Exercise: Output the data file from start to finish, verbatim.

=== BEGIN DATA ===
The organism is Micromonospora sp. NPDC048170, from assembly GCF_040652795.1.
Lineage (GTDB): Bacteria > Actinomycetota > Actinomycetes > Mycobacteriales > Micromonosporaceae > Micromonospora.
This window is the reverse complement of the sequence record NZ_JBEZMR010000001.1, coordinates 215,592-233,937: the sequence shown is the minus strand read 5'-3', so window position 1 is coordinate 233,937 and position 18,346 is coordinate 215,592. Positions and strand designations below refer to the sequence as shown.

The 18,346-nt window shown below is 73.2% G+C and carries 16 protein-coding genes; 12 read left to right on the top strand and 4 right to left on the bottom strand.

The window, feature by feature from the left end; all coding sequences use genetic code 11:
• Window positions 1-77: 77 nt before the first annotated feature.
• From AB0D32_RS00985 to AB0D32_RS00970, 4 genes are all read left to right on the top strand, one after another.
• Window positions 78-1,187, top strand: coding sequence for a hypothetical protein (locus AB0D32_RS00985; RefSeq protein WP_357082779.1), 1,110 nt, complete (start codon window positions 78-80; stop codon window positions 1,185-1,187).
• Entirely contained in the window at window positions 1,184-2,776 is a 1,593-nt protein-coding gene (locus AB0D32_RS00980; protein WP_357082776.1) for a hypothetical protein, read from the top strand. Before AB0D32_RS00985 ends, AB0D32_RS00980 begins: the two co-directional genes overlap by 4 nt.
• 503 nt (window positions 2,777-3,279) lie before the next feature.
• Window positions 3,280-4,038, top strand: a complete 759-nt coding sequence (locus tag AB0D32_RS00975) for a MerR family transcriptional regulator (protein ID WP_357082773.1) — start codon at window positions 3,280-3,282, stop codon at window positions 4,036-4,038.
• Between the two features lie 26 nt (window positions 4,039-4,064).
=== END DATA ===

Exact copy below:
The organism is Micromonospora sp. NPDC048170, from assembly GCF_040652795.1.
Lineage (GTDB): Bacteria > Actinomycetota > Actinomycetes > Mycobacteriales > Micromonosporaceae > Micromonospora.
This window is the reverse complement of the sequence record NZ_JBEZMR010000001.1, coordinates 215,592-233,937: the sequence shown is the minus strand read 5'-3', so window position 1 is coordinate 233,937 and position 18,346 is coordinate 215,592. Positions and strand designations below refer to the sequence as shown.

The 18,346-nt window shown below is 73.2% G+C and carries 16 protein-coding genes; 12 read left to right on the top strand and 4 right to left on the bottom strand.

The window, feature by feature from the left end; all coding sequences use genetic code 11:
• Window positions 1-77: 77 nt before the first annotated feature.
• From AB0D32_RS00985 to AB0D32_RS00970, 4 genes are all read left to right on the top strand, one after another.
• Window positions 78-1,187, top strand: coding sequence for a hypothetical protein (locus AB0D32_RS00985; RefSeq protein WP_357082779.1), 1,110 nt, complete (start codon window positions 78-80; stop codon window positions 1,185-1,187).
• Entirely contained in the window at window positions 1,184-2,776 is a 1,593-nt protein-coding gene (locus AB0D32_RS00980; protein WP_357082776.1) for a hypothetical protein, read from the top strand. Before AB0D32_RS00985 ends, AB0D32_RS00980 begins: the two co-directional genes overlap by 4 nt.
• 503 nt (window positions 2,777-3,279) lie before the next feature.
• Window positions 3,280-4,038, top strand: a complete 759-nt coding sequence (locus tag AB0D32_RS00975) for a MerR family transcriptional regulator (protein ID WP_357082773.1) — start codon at window positions 3,280-3,282, stop codon at window positions 4,036-4,038.
• Between the two features lie 26 nt (window positions 4,039-4,064).